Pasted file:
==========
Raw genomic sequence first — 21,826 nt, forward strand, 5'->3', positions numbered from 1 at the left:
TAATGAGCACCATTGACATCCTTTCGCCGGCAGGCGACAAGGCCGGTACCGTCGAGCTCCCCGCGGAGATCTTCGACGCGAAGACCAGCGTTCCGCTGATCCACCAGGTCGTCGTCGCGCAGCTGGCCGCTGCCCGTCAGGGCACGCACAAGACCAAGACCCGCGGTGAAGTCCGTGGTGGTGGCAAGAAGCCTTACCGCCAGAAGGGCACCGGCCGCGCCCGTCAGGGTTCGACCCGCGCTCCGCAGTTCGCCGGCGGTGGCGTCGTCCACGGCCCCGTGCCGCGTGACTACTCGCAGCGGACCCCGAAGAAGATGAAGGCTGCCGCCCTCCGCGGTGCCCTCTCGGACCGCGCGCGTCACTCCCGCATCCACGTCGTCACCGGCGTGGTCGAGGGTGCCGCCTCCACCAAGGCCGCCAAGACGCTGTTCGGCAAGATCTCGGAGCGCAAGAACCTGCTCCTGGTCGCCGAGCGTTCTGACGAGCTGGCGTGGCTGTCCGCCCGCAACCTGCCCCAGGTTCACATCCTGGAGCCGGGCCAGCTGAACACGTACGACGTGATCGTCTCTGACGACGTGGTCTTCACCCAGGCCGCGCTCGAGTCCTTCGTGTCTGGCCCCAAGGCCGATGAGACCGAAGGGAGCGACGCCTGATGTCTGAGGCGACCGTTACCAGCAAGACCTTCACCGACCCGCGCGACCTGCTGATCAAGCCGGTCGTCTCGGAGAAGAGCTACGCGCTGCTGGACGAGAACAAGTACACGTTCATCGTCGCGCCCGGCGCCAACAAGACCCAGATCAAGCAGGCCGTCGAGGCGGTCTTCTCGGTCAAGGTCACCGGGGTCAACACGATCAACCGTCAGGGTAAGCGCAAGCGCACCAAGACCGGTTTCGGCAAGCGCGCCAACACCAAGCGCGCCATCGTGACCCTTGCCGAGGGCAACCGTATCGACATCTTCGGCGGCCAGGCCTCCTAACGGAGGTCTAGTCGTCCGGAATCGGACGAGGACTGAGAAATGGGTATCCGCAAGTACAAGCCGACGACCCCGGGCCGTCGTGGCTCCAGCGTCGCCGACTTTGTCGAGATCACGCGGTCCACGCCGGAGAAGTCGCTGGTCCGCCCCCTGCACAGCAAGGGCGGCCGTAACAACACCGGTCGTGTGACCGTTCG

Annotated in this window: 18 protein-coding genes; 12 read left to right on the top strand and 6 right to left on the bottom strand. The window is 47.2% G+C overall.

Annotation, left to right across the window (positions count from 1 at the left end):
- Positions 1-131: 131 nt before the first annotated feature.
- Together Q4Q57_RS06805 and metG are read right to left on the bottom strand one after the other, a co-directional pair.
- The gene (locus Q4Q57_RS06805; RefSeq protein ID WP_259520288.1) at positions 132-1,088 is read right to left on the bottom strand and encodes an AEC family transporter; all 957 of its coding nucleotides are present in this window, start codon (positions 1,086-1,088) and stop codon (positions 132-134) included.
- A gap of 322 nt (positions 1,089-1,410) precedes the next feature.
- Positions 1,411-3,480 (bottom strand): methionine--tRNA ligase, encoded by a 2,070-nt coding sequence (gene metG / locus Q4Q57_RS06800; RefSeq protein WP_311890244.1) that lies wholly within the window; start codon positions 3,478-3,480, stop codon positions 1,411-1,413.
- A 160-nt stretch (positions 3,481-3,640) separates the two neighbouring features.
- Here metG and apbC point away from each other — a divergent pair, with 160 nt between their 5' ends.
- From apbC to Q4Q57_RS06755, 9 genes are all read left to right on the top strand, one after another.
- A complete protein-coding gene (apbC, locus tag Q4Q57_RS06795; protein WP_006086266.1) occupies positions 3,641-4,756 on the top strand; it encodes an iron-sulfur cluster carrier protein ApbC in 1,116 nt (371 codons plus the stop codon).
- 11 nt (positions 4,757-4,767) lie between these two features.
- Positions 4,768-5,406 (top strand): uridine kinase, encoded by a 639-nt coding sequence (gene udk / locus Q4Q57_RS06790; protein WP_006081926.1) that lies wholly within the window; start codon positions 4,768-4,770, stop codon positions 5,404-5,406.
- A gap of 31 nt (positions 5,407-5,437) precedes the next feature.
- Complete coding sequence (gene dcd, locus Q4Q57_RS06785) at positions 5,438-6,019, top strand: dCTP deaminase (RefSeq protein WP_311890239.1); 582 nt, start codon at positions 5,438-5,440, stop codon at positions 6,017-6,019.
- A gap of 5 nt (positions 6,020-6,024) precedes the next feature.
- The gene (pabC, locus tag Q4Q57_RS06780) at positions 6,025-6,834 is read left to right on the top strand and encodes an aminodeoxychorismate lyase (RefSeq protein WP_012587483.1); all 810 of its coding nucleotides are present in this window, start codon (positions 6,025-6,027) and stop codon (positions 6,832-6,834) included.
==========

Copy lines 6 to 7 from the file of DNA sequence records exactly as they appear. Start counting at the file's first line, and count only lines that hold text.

- Together Q4Q57_RS06805 and metG are read right to left on the bottom strand one after the other, a co-directional pair.
- The gene (locus Q4Q57_RS06805; RefSeq protein ID WP_259520288.1) at positions 132-1,088 is read right to left on the bottom strand and encodes an AEC family transporter; all 957 of its coding nucleotides are present in this window, start codon (positions 1,086-1,088) and stop codon (positions 132-134) included.